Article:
10. 10. Structuring interviews to avoid bias • The way an interview is structured can go some way to avoiding bias and to helping ensure that the recruitment process is fair. A structured interview also makes the process more likely to help predict the future performance of a candidate. • It is important throughout to remember that the purpose of the interview isn’t to catch the candidate out or see if they will fail, but to give them the best opportunity possible to demonstrate why they are right for the role, so an informed, fair and balanced decision can be made.
  11. 11. Ways in which this can be achieved include HR helping the hiring team • Ensure the interview is structured - Prepare a list of questions in advance and follow the same format for each person you interview. This means every candidate is asked the same questions, can be scored on the same areas and has the same opportunity to demonstrate their ability • Make sure questions are relevant, and that there’s the right mix of questions related to the job, to their experience, to how they might approach challenges in this particular role, and which allow the candidate to describe situations where they have applied the skills or behaviours needed in the past • Focus on gathering information - The interview is not a decision making process, but gives the information needed to make the decision
  12. 12. Writing a Job Advert How to write an effective and fair job advert: Avoiding discrimination • When looking for new people to join an organisation HR have a responsibility to ensure the hiring avoids discriminating against all employees and potential job applicants. • Aside from the fact that discriminating is the wrong thing to do and is bad for people, organisations and societies, each country will have its own laws governing how employers must avoid such discrimination, including what can and cannot be put into a job description or a person specification.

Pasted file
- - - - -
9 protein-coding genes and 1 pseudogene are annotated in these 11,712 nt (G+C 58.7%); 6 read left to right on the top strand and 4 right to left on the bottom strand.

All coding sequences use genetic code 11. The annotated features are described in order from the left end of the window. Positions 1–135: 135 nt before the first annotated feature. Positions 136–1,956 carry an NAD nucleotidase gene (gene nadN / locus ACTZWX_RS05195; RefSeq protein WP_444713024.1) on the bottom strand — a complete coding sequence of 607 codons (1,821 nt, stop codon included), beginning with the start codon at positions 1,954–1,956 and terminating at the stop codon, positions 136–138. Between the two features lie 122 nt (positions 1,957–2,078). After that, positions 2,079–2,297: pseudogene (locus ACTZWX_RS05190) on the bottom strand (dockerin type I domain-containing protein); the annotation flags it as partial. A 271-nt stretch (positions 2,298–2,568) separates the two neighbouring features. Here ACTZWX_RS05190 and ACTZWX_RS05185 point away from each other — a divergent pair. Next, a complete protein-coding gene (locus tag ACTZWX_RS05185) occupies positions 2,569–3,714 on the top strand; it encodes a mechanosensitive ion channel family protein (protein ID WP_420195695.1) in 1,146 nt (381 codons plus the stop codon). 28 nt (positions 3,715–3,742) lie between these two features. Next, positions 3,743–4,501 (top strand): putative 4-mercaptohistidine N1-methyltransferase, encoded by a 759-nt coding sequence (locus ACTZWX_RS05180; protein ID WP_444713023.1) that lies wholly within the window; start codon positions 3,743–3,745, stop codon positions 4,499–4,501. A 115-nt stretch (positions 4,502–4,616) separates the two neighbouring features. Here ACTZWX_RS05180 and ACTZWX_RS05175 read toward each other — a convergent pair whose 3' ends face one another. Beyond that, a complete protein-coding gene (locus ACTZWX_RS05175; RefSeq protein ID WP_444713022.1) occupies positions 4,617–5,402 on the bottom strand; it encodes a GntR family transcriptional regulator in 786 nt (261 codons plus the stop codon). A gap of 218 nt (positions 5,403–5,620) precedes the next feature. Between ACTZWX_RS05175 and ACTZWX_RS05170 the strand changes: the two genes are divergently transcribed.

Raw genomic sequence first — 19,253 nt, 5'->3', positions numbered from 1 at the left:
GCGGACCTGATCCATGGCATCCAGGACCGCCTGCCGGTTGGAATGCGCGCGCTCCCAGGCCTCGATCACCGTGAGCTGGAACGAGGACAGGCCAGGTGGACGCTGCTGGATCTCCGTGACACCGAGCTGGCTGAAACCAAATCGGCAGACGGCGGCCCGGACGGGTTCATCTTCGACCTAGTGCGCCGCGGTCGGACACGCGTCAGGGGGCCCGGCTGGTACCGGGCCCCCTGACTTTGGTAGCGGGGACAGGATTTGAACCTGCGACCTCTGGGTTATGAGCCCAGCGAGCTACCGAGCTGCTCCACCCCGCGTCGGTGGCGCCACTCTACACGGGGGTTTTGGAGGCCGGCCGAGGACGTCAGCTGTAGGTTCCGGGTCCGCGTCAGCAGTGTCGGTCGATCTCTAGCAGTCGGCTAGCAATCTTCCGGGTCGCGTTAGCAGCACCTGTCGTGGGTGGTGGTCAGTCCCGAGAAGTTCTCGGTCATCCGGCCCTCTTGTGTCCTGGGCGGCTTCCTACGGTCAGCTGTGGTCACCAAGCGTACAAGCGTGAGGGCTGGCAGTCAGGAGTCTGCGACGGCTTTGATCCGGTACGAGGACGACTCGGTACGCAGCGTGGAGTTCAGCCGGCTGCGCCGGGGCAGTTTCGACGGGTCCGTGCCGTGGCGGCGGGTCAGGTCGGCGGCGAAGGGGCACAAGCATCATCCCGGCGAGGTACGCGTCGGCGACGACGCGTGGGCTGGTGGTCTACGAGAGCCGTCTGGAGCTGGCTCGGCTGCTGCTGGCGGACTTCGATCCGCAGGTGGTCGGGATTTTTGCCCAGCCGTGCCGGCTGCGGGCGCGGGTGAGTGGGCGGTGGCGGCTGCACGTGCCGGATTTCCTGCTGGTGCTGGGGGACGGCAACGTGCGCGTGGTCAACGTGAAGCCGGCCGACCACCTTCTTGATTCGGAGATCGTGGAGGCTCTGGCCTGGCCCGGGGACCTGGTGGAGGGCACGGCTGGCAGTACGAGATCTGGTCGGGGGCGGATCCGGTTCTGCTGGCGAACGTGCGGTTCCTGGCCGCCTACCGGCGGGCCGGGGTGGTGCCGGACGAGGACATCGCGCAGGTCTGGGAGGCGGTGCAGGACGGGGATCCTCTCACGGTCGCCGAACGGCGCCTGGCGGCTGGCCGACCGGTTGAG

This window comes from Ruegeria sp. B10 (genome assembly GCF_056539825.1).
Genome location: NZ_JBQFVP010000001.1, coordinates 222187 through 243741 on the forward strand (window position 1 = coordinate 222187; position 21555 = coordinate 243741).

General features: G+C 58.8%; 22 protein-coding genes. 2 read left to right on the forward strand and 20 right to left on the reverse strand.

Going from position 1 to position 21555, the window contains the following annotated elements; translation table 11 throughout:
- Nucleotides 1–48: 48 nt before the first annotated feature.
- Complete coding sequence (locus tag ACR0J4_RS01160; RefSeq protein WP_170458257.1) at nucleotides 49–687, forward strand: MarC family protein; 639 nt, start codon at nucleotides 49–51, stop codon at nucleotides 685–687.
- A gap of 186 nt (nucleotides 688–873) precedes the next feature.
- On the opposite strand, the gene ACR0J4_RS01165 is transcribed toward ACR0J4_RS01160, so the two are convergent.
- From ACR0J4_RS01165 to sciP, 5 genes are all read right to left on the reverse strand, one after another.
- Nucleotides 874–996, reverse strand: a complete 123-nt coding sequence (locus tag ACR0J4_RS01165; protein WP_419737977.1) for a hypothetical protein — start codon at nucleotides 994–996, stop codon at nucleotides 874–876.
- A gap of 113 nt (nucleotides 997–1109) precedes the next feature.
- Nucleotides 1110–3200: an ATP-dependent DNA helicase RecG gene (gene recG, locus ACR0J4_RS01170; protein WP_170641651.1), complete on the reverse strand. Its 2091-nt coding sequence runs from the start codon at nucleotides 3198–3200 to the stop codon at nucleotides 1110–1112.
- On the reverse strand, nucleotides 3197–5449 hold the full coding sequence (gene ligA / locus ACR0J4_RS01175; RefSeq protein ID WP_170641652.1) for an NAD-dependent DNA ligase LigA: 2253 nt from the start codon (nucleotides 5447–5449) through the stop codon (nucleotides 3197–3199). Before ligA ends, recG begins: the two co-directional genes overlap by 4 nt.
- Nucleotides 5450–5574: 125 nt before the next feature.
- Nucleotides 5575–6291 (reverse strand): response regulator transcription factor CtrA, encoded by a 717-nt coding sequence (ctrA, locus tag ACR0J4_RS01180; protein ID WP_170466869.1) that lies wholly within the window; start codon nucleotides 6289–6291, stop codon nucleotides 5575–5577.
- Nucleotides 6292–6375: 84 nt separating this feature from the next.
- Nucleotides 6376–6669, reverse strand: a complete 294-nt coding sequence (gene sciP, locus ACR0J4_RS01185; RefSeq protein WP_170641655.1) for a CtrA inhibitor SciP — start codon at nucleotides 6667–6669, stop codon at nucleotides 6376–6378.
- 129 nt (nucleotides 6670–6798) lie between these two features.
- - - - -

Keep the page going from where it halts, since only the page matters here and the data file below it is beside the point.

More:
13. 13. Top tips for advertising a role • Overselling or underselling: Avoid adverts promoting the best parts of the role too heavily or alternatively focusing too much on the detail. The candidate needs to get a clear picture of the role and misinformation during recruitment can lead to dissatisfaction if the job turns out to be different from expected. • Vague terminology: The easier it is to understand the job, the more likely you are to receive suitable applications. Make sure your description of duties is clear and avoid terms such as ‘hard working’ or ‘lively’ as these can be interpreted differently. • Qualifications: Ensure that the qualifications asked for are relevant and at an appropriate level for the job. • Acronyms and jargon: Acronyms and technical terminology can be confusing and can exclude candidates from outside the organisation or sector. Avoid using them or make sure you explain what they mean. • Immeasurable criteria: A manager needs to be able to judge whether criteria have been met, so they need to be measurable. For example ‘a good sense of humour’ could seem fine but how will you measure it? What’s funny to one person may not be to another.